He’s Just Not That Into You: Rejection in Close Relationships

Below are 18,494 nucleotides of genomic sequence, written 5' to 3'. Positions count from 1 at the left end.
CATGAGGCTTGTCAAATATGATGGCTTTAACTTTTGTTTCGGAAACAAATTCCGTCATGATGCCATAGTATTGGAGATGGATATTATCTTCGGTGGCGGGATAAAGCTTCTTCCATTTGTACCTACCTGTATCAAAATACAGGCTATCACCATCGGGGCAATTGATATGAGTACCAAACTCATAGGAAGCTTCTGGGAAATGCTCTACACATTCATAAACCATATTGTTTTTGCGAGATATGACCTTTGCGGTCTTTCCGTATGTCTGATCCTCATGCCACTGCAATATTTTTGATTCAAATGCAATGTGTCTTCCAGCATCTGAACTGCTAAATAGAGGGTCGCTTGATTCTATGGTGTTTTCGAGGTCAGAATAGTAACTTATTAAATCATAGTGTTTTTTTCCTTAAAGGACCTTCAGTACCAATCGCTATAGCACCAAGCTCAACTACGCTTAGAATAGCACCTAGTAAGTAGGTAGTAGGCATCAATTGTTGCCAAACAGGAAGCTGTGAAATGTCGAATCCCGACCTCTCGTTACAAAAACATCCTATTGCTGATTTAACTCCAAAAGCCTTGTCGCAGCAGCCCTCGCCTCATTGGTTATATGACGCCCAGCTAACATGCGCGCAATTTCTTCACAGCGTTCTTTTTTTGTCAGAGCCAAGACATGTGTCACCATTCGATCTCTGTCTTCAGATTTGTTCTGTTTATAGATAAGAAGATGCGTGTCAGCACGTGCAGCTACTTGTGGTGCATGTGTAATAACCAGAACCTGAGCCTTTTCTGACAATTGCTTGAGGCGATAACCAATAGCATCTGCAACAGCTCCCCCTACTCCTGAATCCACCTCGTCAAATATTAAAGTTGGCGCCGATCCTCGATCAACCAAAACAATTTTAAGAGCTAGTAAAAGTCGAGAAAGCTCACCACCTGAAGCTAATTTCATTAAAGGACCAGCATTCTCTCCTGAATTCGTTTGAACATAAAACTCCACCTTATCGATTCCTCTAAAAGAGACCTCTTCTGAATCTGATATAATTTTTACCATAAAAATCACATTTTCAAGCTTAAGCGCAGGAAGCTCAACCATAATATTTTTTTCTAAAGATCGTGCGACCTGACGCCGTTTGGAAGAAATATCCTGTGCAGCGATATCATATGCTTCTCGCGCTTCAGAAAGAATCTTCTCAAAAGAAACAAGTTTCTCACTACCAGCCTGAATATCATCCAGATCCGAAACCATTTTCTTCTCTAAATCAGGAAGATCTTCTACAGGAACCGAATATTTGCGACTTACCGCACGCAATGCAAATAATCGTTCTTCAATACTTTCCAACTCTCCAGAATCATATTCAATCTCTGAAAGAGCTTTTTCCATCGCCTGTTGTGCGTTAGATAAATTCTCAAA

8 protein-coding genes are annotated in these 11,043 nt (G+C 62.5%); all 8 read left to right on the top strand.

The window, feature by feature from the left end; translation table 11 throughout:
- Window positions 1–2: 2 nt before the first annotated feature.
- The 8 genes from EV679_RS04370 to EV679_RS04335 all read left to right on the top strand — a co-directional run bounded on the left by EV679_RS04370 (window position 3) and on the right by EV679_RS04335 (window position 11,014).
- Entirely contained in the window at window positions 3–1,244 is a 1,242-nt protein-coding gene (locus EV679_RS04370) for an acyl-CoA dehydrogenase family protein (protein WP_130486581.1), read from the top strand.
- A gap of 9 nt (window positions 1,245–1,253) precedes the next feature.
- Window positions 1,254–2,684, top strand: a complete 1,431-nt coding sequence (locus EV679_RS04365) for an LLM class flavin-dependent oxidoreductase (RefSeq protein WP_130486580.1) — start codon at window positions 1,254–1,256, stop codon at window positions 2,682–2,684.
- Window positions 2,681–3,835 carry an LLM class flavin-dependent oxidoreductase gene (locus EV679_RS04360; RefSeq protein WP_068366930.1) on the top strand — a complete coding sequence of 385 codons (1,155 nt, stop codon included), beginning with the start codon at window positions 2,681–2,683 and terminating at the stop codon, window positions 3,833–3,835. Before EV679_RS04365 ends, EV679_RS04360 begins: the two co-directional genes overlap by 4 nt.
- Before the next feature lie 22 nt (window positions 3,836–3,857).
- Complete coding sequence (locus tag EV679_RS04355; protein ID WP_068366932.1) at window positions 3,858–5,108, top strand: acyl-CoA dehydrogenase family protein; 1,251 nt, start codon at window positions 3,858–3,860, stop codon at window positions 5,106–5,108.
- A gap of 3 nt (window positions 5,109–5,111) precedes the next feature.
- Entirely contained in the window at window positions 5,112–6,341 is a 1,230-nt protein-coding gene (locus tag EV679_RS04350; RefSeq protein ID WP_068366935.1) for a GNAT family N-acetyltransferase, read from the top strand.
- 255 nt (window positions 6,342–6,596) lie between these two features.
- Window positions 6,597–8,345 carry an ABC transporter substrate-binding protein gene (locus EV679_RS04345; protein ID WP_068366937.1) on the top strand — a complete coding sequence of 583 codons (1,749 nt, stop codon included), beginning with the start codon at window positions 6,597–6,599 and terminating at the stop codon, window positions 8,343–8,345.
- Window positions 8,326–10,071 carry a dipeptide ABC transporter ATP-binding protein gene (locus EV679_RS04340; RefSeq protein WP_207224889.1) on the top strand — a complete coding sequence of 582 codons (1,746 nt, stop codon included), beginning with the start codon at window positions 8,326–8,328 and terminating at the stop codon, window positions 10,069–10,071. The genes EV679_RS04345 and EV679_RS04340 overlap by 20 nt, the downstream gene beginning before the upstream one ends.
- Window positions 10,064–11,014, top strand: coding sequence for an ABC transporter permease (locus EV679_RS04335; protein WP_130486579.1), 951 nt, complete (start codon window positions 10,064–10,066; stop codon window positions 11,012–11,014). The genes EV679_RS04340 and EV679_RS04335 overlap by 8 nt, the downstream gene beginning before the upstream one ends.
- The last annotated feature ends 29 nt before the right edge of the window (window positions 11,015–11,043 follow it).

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This study investigates the cognitive and emotional effects of individuals rejected by close friends. Although the effects of rejection have been studied extensively in the laboratory between strangers or new acquaintances, this study is one of the first to explore rejection within the context of adult friendships. In experiment 1, participants read a scenario in which they visualize themselves ostracized by a close friend or an acquaintance. Participants were then measured on the four primary needs and affect. In experiment 2, intimate and non-intimate relationships were artificially created through the Fast Friends exercise. Participants then either experienced rejection when their partner supposedly did not wish to continue working with them or were informed the study could not continue because their partner had to leave early. Participants then filled out self-evaluation measures on their ability to create friendships and their general affect. Both experiments failed to find significant results to support the hypothesis that rejection by a close friend hurts more than by an acquaintance. The lack of significant finding may be partially due to the experimental manipulation being too weak in experiment 1 and a failure to fully believe the experimental rejection manipulation in experiment 2.
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